My life became somewhat intertwined with one of the “town” families who were prominent in Milton's affairs during the 1930s-60s. Milton had only a few families who exerted a good bit of influence with its small population during those years.

Betty, the daughter of one of these families, became a good friend of mine in high school, where we vied for grades. Ultimately, she won, becoming valedictorian by only a few tenths of a point higher than my salutatorian grades. Her dad was a banker, the brother of the two sisters I later worked for.

One sister had a flower shop in her Canal Street home, where I worked for a short time. The other sister, Miss Addie, owned and operated the Milton Cash House on north Willing Street.

This grocery served Milton during World War II, and Miss Addie amassed a supply of hard-to-get canned goods, especially fruits, due to a war time sugar shortage. They were kept not on the grocery shelves, but in the basement for favored customers.

The store, with no air conditioning, had a double screen door fronting on the sidewalk that provided cross ventilation with windows at the back.

One memorable customer was Mrs. Read, who had Milton’s only boarding house. Each morning she called in her delivery order (on the rotary phone) for that day.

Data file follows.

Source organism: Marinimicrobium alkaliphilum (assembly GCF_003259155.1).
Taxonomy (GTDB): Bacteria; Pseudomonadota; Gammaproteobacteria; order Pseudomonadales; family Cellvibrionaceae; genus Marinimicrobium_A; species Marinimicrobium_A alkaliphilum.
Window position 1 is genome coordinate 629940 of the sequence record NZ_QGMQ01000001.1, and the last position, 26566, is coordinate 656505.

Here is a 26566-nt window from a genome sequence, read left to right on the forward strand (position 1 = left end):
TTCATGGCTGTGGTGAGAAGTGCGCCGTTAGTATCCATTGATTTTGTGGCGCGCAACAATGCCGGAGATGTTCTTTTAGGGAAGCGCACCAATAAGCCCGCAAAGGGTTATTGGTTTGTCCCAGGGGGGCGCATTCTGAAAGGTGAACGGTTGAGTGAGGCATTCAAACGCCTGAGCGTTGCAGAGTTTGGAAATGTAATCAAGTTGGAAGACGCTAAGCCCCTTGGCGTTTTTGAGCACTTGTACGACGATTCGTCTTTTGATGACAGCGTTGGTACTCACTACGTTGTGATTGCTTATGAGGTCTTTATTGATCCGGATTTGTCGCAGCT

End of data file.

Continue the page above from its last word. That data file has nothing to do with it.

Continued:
Another customer made several trips to the grocery almost every day, secretly buying some of the still hard-to-get items. I say secretly because she kept the purchases secret from her husband. By her own word, he was “tight” with his money, and she paid in “dribbles and drabbles.”

Being a new mother, I worked only part time, and living on Canal Street, I walked to work at the Cash House. We owned an Airedale dog named Napoleon Bonaparte and called “Bones.” He was a strong, determined dog that broke restraints and jumped fences to follow me to work. Though he was otherwise an obedient dog, he lay in front of the store's screen doors, intimidating customers by not allowing them into the store.

Miss Addie asked me to bring the dog inside to lie behind the counter instead. He therefore stayed quiet. I gave him food and water in his spot, and we walked home together. Bones, too, was my friend and “protector.”

Betty and her aunts became my friends for the rest of their lives. Betty was a missionary to Japan and, later, a Louisiana State University professor.

Doris Melvin Kingry, retired English and Journalism teacher, was first woman elected to public office in Santa Rosa County, where she served eight years. She is a native Santa Rosan, living where her family has lived for several generations.